With a global recession looming, international efforts to curb greenhouse gas emissions may be in jeopardy, as concerns are voiced in the US, Canada and Europe about the wisdom of adopting measures that would impose an additional cost burden on already fragile economies. Such thinking is misguided, and it is dangerous. A recession may in fact ease the introduction of carbon emissions trading schemes.
At the recent EU summit in Brussels there was widespread reluctance to meet pledges all EU governments made last year to cut CO2 emissions by 20% by 2020. Eight Eastern European countries – including Poland, Hungary, Romania, Bulgaria, Slovakia, Latvia, Lithuania and Estonia — released a joint statement urging the EU to balance the wish for cleaner air against “the need for sustainable economic growth” at a time of “serious economic and financial uncertainties.” Italy threw its weight behind these countries, threatening to veto the proposed EU plans.
Likewise in the US, top power industry executives seized the opportunity to lobby for delaying carbon emissions legislation, at the recent New York Utility Conference. More dramatically in Canada, the Liberals were dealt an electoral defeat on Wednesday largely on the basis of their strong advocacy in favour of a carbon tax (see story here).
All this backtracking is akin to forfeiting the forest for the tree. Financial crises are short-term phenomena, global warming on the other hand is with us for the long haul, and the window of opportunity for addressing it is fast narrowing. The prospect of economic recession does not in any way reduce the magnitude or the urgency of the climate problem, nor does it provide any compelling reason for delaying action. Or as EU President Barroso put it:
“Saving the planet is not an after-dinner drink, a digestif that you take or leave. Climate change does not disappear because of the financial crisis.
Moreover, as David Wheeler of the Center for Global Development argues, smart carbon regulation will be easiest, not hardest, to introduce during a recession, since a slowing economy emits less, and smart cap-and-trade regulation can “lock in” this head start on emissions reduction at almost no cost during the recession. His proposal for the US is to:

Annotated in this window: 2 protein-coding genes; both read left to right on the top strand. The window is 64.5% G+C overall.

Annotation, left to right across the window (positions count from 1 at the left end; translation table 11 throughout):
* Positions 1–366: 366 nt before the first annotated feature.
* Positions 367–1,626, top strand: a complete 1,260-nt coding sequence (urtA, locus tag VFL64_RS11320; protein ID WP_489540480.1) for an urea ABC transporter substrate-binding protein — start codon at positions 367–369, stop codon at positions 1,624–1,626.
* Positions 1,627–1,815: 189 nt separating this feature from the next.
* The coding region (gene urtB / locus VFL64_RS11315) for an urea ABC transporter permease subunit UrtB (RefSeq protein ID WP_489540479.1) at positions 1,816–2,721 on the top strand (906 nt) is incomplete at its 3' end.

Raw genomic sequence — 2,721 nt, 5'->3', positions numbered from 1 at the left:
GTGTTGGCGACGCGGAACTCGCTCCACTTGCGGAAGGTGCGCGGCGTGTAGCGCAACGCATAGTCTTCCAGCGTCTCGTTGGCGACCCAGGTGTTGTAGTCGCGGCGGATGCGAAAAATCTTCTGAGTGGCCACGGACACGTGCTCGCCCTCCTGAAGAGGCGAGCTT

• Immediately pass a cap-and-trade bill that sets the initial total limit at the pre-recession emissions level, and schedule a progressive decline in the overall limit that will achieve the needed long-run goal.
• Establish an annual auction for 100% of the emissions permits.
• Set aside a healthy share of the auction proceeds to provide a compensating rebate for every American
In this way the consumer is shielded from cost increases, and the power provider incentivised to develop less carbon-intensive energy options for the future.
It is amply clear that big emitting developing countries such as China and India will not make significant commitments to curb their greenhouse gas emissions unless the US and EU lead by example. With only about a year to go before the new global deal to replace the Kyoto Protocol is due to be reached in Copenhagen conference, the US and EU have no room to falter. More than ever, political courage and leadership is needed to ensure global efforts to address climate change are not jeopardized.